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Legalizing Marijuana: What's an Employer to do?

Posted By Editor, Wednesday, November 2, 2016

Contributed by Becky Barton

These days it’s difficult to avoid the election mania covered by the various media outlets. Given the major spotlight on the presidential race, you may not know that the potential decriminalization of marijuana will be on the ballot in several states.

California, Arizona, Maine, Massachusetts and Nevada will all weigh in on legalized marijuana for recreational use (also known as “adult use” and “non-medical use”) where it is currently approved for medical use only. Another 3 states (Arkansas, Florida, and North Dakota) will decide on the future of cannabis for medical use in their states.

Supporters of the ballot measures see this as a boon to the states’ economies via increased taxes and job growth for cannabusiness people. We have seen 25 states and the District of Columbia legalize marijuana in some fashion, making a continued trend of legalization highly likely.

So what does this mean for business owners and employers? Marijuana remains illegal under federal law and the state-by-state variations make this particularly confusing. For example, within the subset of those states approved for recreational use, the amount an individual can personally carry varies.  As an employer, particularly a multi-state employer, these variations can be an administrative and enforcement nightmare.

Or do they? After all, alcohol is a mind and behavior altering substance that’s been legal for over 80 years and we seem to manage that in the workplace, right? Wouldn’t this be treated similarly? Well, it depends. Many laws clearly state that employers don't have to accommodate medical marijuana use during work hours or on company property while other states require reasonable accommodations for workers with disabilities (specifically as it relates to drug testing and adverse action).

The key is to know what is required by the states in which you operate, create an employment policy that complies with state law and enforce it consistently amongst employees of similar work groups.

The Bottom Line: Work with an HR consultant or an employment law attorney to navigate these unchartered waters. They should be watching how these new laws are interpreted by the courts and have your back should your policy need updating.


Becky Barton is the founder of People415, a San Francisco-based Human Resource Consultancy Firm helping companies navigate every stage of their growth.

Tags:  behavior  company culture  employee  employee communication  employee health and wellness  employee relations  Employee Training  employee wellness  healthcare expenditures  hr  HR Communication  HR law  HR Legislation  Human resources management. HR Leadership  law  leadership  management  marijuana  Policies  workforce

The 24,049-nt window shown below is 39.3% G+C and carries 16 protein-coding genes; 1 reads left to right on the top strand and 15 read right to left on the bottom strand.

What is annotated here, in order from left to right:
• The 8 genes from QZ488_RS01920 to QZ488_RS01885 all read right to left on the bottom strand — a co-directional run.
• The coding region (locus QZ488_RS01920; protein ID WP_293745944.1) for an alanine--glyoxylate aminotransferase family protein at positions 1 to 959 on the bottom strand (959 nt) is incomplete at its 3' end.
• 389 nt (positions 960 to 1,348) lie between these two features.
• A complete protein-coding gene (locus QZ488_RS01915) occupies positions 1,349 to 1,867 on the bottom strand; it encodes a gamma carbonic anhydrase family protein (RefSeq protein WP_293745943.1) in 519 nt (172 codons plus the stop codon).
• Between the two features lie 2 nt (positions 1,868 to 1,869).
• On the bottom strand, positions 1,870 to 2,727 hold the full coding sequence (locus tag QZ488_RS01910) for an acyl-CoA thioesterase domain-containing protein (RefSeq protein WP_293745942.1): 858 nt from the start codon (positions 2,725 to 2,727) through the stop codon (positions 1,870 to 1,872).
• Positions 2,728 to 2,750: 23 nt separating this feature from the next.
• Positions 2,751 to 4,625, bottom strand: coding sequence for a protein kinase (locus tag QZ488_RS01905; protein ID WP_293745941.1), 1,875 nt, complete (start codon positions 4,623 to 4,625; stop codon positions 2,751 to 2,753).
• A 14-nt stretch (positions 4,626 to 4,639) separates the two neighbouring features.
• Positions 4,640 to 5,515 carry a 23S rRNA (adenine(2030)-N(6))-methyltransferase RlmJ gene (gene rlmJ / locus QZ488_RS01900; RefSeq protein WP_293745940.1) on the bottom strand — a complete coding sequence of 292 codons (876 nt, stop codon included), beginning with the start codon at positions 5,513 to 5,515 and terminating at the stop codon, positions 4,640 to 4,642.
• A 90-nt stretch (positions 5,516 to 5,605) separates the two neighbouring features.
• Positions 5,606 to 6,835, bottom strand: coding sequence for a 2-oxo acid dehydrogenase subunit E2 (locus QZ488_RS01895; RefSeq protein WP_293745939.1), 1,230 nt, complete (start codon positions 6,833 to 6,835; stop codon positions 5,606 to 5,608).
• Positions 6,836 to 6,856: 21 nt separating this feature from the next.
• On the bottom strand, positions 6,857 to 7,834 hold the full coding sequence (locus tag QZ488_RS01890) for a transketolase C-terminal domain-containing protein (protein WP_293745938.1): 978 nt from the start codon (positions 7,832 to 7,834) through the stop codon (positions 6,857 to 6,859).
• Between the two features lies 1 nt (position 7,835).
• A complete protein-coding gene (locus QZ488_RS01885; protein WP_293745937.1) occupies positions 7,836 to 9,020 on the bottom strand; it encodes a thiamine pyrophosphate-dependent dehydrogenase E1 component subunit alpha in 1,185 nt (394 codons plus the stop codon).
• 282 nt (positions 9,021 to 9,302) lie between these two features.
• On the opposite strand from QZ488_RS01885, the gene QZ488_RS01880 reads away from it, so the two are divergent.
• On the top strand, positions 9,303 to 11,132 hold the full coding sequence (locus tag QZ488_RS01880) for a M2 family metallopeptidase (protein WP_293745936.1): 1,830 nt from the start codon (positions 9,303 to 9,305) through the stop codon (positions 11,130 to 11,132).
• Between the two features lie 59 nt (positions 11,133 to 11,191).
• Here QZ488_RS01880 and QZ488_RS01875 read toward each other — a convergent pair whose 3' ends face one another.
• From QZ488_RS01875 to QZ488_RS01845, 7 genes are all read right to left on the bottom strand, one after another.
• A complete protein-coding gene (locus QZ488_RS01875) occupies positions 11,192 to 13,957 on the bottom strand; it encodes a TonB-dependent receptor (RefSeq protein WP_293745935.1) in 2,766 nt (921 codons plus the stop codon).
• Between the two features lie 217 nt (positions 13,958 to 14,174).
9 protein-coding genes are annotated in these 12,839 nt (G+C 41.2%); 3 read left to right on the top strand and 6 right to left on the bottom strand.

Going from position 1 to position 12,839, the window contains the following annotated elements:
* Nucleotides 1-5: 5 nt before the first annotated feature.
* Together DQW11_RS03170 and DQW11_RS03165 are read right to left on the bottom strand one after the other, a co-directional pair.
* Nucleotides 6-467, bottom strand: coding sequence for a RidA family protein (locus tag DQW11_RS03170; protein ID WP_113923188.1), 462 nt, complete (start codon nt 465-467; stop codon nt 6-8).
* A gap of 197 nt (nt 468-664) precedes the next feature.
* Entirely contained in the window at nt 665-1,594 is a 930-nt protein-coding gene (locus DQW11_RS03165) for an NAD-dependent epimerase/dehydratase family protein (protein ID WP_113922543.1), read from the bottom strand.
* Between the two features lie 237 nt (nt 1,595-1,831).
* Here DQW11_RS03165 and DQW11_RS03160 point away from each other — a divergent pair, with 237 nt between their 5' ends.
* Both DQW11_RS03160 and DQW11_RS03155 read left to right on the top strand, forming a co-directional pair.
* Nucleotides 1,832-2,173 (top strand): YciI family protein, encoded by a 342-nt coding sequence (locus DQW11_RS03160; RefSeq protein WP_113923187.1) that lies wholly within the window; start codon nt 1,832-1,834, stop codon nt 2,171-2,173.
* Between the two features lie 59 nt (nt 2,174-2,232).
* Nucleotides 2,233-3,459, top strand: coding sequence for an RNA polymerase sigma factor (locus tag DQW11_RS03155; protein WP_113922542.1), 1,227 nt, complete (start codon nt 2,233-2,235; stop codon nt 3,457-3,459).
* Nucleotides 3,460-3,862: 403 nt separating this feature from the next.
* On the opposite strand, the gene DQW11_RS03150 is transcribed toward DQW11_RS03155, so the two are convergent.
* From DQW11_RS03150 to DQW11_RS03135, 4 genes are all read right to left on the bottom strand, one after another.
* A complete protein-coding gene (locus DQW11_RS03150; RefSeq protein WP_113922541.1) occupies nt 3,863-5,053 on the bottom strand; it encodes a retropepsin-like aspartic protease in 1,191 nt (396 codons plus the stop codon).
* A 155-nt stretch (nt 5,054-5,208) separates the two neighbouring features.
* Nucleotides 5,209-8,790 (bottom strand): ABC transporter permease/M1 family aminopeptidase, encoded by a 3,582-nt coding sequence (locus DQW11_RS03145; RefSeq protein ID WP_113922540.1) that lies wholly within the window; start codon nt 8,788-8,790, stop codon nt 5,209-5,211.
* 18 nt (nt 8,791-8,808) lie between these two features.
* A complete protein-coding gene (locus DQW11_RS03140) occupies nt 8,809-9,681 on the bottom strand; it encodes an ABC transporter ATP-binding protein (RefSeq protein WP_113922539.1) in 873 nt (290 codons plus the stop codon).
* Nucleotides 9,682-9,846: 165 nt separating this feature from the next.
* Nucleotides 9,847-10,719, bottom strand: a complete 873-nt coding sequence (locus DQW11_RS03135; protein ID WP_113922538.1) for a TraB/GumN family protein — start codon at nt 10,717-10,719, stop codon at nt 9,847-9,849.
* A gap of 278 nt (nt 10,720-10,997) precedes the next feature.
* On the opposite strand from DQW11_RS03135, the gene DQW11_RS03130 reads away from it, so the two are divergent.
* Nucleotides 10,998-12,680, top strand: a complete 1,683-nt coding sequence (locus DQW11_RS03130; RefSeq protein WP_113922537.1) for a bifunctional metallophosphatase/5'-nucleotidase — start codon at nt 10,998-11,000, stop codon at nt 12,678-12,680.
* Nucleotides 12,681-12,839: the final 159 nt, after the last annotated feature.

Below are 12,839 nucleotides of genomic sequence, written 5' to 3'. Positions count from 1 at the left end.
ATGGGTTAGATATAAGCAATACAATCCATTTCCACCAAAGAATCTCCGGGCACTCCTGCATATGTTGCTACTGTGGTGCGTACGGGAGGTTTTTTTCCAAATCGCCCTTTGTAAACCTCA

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Drug use tipster may be blowing smoke

Posted By Laurie A. Pehar Borsh, Thursday, December 3, 2015

With the legalization of marijuana in Oregon and Washington, many employers are seeing an uptick in positive drug tests. There is still some uncertainty among employers and employees alike about what may be acceptable and appropriate “use” and what constitutes a violation of a workplace policy. It is clear that employers still have the right to maintain a zero tolerance policy, but once you have the policy how do you enforce it? One situation that has become more frequent is a tip from a coworker or an anonymous source that an employee “smokes marijuana regularly” or even that employees are using marijuana in the workplace. The appropriate response to those tips is going to depend on your company policy. Do you have a policy that prohibits drug use either on or off the job? Does your policy say you have the right to test employees? What are the specific times (pre-employment, post-incident, random, reasonable suspicion, etc.) that you can test? Is an anonymous tip or a tip from a coworker enough to send your employee in for a reasonable suspicion drug test?

An anonymous tip or an isolated report from a coworker is not enough, on its own, to require a drug test even under a zero tolerance policy. Generally speaking, in order to require that an employee submit to a drug test you must have a policy that says you can, and the individual circumstances have to fit the reasons for drug testing that are enumerated in your policy. Most drug and alcohol policies allow an employer to test when they have “reasonable suspicion” that an employee is violating the policy. Reasonable suspicion doesn’t mean you have to be certain. But you do have to have objective, credible facts that form the basis for a suspicion prior to requiring an employee to submit to a test.

A report of drug use should prompt an investigation such as a check-in with the employee and an evaluation of whether there are other factors beyond the tip that might add up to “reasonable suspicion.” When you talk to the employee, does her performance, appearance, odor, or behavior indicate that she may be using marijuana in violation of your policy? Consider the credibility of the source of the tip; does the person making the report potentially have a grudge against the employee he or she is accusing? (For example, it’s not unusual for an employee going through a difficult divorce to be the subject of a report by a disgruntled spouse.) If you see signs that lead you to believe you may have reasonable suspicion, such as bloodshot eyes and an odor coupled with a glazed demeanor or inappropriate laughter, you should document those observations. Then ask another member of your management team if they notice anything out of the ordinary or troubling about the appearance, behavior, or performance of the employee and have them document their observations as well.

If you and another member of your management team think you have reasonable suspicion, then you should send the employee in for a drug test. Explain the factors that you have observed to the employee and give her an opportunity to explain. Beware, however, of letting the employee talk you out of the test. If her excuse is that she couldn’t sleep the night before and she is just tired, you can reply “if that’s all it is, then your test will be clean. But based on what we have seen today, we have to make sure. It’s our obligation to keep the workplace safe.”

Once you have decided to drug test an employee, it is important that you actually take the employee in to be tested or have the testing or sample collection done on-site. If it’s a reasonable suspicion test, the employee should be taken off the job until you receive the test results. In the event that the employee is clean, then the employee should be paid for the time that she missed while waiting for the results. If the employee tests positive, you should either terminate or offer a last chance agreement according to your company policies and practices.